After decades of disappointment, researchers think they're finally on track to unleash the first practical vaccine against malaria, one of mankind's ancient scourges.
In the world's first large field trial of an experimental malaria vaccine, several thousand young children who got three doses had about 55 percent less risk of getting the disease over a year than those who got a control vaccine against rabies or meningitis.
Dr. Christian Louqc, who's leading the final-phase clinical trial at 11 sites across Africa, tells Shots that among several thousand children who got "control" vaccines, there were 1,500 cases of malaria — more than one episode per child in the following year. But for every 1,000 children who got the experimental malaria vaccine, there were only 750 cases of malaria.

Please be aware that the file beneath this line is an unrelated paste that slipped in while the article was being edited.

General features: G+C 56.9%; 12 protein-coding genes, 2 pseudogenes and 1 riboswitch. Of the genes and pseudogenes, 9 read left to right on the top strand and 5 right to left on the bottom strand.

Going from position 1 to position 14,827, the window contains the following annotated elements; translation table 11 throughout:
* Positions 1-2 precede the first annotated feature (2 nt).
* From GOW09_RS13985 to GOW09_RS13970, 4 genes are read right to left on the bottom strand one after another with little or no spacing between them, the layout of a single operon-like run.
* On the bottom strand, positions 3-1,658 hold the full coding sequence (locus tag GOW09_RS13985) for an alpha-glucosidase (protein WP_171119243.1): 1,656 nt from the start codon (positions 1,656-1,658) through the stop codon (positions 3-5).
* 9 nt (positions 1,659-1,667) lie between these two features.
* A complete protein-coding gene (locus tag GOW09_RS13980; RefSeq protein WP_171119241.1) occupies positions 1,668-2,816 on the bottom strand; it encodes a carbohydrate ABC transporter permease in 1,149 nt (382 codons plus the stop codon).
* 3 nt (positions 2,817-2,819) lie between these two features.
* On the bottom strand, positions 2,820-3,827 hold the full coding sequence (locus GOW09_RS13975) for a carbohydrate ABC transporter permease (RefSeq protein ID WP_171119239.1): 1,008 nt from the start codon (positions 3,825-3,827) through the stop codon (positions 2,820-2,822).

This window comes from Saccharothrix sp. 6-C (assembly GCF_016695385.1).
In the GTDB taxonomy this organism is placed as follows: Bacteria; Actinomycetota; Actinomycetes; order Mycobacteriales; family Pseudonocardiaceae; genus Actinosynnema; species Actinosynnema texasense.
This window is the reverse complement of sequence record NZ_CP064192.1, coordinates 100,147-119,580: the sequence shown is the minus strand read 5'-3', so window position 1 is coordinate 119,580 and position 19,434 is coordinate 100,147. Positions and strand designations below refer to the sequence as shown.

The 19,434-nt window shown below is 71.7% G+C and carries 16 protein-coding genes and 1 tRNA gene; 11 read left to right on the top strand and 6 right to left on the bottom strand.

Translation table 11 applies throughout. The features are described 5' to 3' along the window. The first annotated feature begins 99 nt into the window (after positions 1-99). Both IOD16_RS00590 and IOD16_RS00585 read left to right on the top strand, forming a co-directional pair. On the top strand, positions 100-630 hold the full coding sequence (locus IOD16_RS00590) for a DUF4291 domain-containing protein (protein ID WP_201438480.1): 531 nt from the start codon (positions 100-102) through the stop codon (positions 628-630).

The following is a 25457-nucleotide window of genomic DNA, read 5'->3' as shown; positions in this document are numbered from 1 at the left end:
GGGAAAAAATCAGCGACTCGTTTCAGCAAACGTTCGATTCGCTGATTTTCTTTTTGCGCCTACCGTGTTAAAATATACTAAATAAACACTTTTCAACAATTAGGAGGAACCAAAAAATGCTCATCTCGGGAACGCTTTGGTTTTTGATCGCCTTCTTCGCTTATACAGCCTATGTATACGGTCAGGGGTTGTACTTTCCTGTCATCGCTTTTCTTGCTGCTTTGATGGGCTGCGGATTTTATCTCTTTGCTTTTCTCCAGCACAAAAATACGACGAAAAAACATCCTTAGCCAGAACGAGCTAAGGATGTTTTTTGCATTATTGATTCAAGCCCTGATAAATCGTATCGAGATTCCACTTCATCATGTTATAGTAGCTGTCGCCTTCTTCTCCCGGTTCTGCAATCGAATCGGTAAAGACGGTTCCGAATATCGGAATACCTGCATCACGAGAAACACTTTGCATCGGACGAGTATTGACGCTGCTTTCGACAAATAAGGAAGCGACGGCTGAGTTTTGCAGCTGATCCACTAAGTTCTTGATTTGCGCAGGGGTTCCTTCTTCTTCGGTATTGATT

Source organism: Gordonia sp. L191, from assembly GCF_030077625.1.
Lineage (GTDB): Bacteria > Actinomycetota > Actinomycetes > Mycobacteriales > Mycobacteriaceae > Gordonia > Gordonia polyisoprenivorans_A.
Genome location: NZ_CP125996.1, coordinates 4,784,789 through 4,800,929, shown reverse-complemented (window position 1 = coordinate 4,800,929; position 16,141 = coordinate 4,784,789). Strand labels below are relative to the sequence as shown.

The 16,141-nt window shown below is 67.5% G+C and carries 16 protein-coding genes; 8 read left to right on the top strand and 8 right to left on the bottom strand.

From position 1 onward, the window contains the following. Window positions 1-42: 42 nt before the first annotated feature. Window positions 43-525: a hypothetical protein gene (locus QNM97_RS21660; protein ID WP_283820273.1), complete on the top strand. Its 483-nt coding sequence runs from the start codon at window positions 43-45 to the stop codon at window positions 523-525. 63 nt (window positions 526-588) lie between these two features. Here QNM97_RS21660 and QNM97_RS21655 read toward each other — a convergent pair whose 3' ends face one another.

Considering only life-threatening malaria, there were 20 cases among every 1,000 children who got the study vaccine, compared to 40 cases per 1,000 children who got vaccines for other diseases.
Researchers say adverse reactions occurred equally among children who got the malaria vaccine and those who got control vaccines. Some children who got the malaria vaccine had fevers and seizures, but all recovered. There was also a higher incidence of meningitis among those vaccinated against malaria, but the researchers don't think the cases were caused by the vaccine.
Of course, 50 percent effectiveness is far less than the 90 percent-plus protection offered by established vaccines against polio, measles, whooping cough, tetanus and other infections.